Overall Conclusion:
This book was such a great read, and gave me all the feels. There was some really interesting character work that played to archetypes and yet felt fresh, and I adored the visual imagery and rich world. Arden deserves all the credit for this debut and I'm seriously so happy to find out that Arden is creating a three part series set in this world because there were a few unresolved plot-lines that I'd like to find out the conclusion of!

Monday, 9 January 2017

Last Week's Shenanigans (2nd January - 8th January)...

I had a lovely week despite being fully back at work now. Monday was another day off with Mat so we spent it together, and had a 'Date Day'. Firstly, we went to Stratford so I could go to the opticians (not so romantic) and shopping. I bought a few bits from LUSH, browsed HMV for some vinyls for my record player, and ate waffles for brunch, followed by pie for lunch. Then we made our way to the cinema to watch Moana, which is my new favourite film! The soundtrack is so addictive and I think they've done the Polynesian culture real justice. Amazing day all round!

Then, after working for five days straight again, Sunday was George's birthday so he (and later Tash) came over to watch Star Wars, play games and have a chill day. Later in the evening we braved the Tube strikes and headed to Stratford in order to see our other friends at the Loading Bar, a place that Mat and I had never been. Fans of video, tabletop and arcade games should definitely check this place out. It's definitely one for the nerds and they have a huge selection on offer as well as some neat themed cocktails to try!

I Read...


I Received...



Top Ten Tuesday: 2017 Debuts I'm Looking Forward To

Tuesday, 3 January 2017

Top Ten Tuesday: My picks for '2017 Debut Novels I Am Looking Forward To'.

This time of year is my favourite for this meme because there are so many reflection and looking forward posts! Debut novels are always fun to read, and like last year I'm hoping to read more of them, so I'm pleased this post is going to let me look forward to next year's!

1) 'The Bear & The Nightingale' by Katherine Arden.

As I'm currently reading this (a little ahead of it's release date) it felt like the ideal choice for this list. I've been really excited about reading it because it's not only a retelling, but is also based around Russian folklore rather than the kinds of fairy tales I'm used to. It's gorgeously written so far and I'm hoping it remains a strong debut.

2) 'Caraval' by Stephanie Garber.

Man I am so looking forward to this book! Who can blame me though really, as I'm pretty sure this pick will be appearing on everyone's list due to it's strong position on the hype train. I like books that involve circuses and performance, it promises a sisterly bond, and plenty of magic too to keep me interested! I can't wait!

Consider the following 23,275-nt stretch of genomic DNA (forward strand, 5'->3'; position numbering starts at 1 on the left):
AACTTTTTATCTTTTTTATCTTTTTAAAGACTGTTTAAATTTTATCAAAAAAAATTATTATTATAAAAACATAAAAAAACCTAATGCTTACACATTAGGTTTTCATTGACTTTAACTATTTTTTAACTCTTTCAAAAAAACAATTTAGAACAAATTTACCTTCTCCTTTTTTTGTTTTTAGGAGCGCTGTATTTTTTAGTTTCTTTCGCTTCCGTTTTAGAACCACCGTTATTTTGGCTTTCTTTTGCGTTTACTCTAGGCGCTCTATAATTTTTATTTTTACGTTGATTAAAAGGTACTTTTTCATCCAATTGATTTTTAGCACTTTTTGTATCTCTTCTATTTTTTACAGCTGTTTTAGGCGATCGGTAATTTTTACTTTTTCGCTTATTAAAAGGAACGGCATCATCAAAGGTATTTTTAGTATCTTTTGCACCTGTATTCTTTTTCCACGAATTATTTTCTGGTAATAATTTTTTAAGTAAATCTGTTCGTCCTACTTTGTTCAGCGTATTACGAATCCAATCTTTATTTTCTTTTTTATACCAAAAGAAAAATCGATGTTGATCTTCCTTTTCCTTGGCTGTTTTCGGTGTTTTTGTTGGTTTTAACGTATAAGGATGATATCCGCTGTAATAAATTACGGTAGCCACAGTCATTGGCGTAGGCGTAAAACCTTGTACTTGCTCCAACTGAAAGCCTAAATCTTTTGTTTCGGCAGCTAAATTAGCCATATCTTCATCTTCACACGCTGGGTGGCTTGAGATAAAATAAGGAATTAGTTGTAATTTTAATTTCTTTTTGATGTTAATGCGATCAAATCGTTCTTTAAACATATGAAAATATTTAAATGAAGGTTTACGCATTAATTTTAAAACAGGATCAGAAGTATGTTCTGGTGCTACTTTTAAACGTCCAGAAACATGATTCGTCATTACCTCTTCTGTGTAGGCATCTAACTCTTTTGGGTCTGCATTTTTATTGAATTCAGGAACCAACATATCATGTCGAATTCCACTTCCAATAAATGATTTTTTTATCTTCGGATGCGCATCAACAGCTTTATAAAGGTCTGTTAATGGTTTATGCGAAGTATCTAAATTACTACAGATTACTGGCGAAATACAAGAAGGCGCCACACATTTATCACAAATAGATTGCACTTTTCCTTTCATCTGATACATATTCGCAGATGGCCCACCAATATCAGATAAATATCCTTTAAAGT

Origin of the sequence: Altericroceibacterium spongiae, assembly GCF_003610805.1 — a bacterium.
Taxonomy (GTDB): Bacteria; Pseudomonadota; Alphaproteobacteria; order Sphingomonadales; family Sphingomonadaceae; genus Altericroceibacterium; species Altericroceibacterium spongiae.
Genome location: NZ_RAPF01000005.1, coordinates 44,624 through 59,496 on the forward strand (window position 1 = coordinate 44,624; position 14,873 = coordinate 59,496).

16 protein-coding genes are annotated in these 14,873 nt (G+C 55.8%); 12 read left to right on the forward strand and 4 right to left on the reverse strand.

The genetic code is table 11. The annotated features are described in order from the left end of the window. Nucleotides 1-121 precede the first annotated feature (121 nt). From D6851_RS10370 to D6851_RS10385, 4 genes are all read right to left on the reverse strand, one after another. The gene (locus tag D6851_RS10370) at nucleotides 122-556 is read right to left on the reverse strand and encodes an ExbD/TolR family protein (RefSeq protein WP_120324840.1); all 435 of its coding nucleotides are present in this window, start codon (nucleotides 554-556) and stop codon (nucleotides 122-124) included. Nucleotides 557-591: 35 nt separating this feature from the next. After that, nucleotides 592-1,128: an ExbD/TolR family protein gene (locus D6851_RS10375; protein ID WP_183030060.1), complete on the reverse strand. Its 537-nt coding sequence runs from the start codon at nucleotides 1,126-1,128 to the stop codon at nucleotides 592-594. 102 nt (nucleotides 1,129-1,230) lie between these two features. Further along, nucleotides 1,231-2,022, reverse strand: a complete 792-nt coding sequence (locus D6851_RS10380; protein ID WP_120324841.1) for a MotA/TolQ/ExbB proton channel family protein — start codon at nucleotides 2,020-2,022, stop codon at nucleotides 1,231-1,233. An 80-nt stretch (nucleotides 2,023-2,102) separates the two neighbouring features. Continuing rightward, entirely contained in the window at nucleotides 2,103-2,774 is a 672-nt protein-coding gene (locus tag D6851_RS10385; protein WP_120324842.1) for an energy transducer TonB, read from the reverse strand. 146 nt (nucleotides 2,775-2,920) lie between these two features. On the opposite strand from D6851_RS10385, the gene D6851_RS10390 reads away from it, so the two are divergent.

3) 'Wintersong' by S. Jae-Jones.

Okay, so I love the film 'Labyrinth' and the synopsis for this sounded similar which got me excited! It also has elements of 'Beauty & The Beast' incorporated, which is even better! This is definitely very high on the anticipated reads list, largely due to the very intriguing synopsis, but also because of that beautiful cover. I cannot wait to get hold of this book!

4) 'Blood Rose Rebellion' by Rosalyn Eves.

Every year there's a new craze for covers and this year it's roses. I've seen so many gorgeous books with silver or white roses on them, and this cover really caught my eye. Upon reading the synopsis I was pleasantly surprised to discover a read that sounds like it has real potential. Historical fiction is a genre that I love, and that is where Eves' debut falls. Of course this also happens to include a little Fantasy, which is just what I like!

5) 'Wicked Like A Wildfire' by Lana Popović.

I've had mixed experiences with books involving witches, either finding them totally spellbinding, or lacking in personality and originality. I'm hoping that this will have elements of Sarah Addison Allen's work while still feeling fresh, and the ideas behind their powers shown in the synopsis seems like a lot of fun. Also, that cover is beautiful

6) 'Poison's Kiss' by Breeana Shields.

We all know I love folklore, myths and legends and after reading Chokshi's 'The Star Touched Queen' I want to read more books based around Indian culture and legends. This book has appeared a couple of times on my radar but it wasn't until reading the synopsis that I really wanted to read it. It also includes assassin's, which is an added bonus for me because books with assassins included are probably my favourite kind.

7) 'Girls Made Of Snow & Glass' by Melissa Bashardoust.

The title more than anything drew me to this book, because it sounded like it was going to be based on a Fairy Tale or two. I certainly wasn't wrong. It's a re-imagining of 'Snow White & The Seven Dwarves' of course! The synopsis also describes it as a feminist novel, so that has me really hopeful for the female characters of the book. Sadly no cover yet for this one, but I have no doubt it will be beautiful!

8) 'A List Of Cages' by Robin Roe.

I requested this book from Netgalley a while back. Admittedly this was mostly due to the gorgeous cover, but having since read the synopsis of this darker contemporary, I'm totally into it! I haven't read many books that involve the foster system, have an MC with ADHD or goes into some 'dark places' so I'm intrigued to see exactly what happens.

9) 'The Hate U Give' by Angie Thomas.

This book intrigued me when I was hunting for some more diverse reads and it is of particular import right now because it's entire plot-line is based on the 'Black Lives Matter' movement, which is an important social issue right now. I haven't even read it yet but I am rooting for and excited by this book because of it's synopsis and relevance right now.

10) 'The Love Interest' by Cale Dietrich.

Yet another pick for the diverse reads list, and this one's a cracker because it takes those age old YA tropes and completely blows them off the map! Everyone knows the story of the girl who meets and half falls for two boys, one normally kind-hearted and the other the local bad boy, and then is forced to choose between them. Now imagine that those two boys were agents, sent to spy on and seduce her. Now also imagine that instead, they begin to fall for each other... As if this doesn't sound like a great read!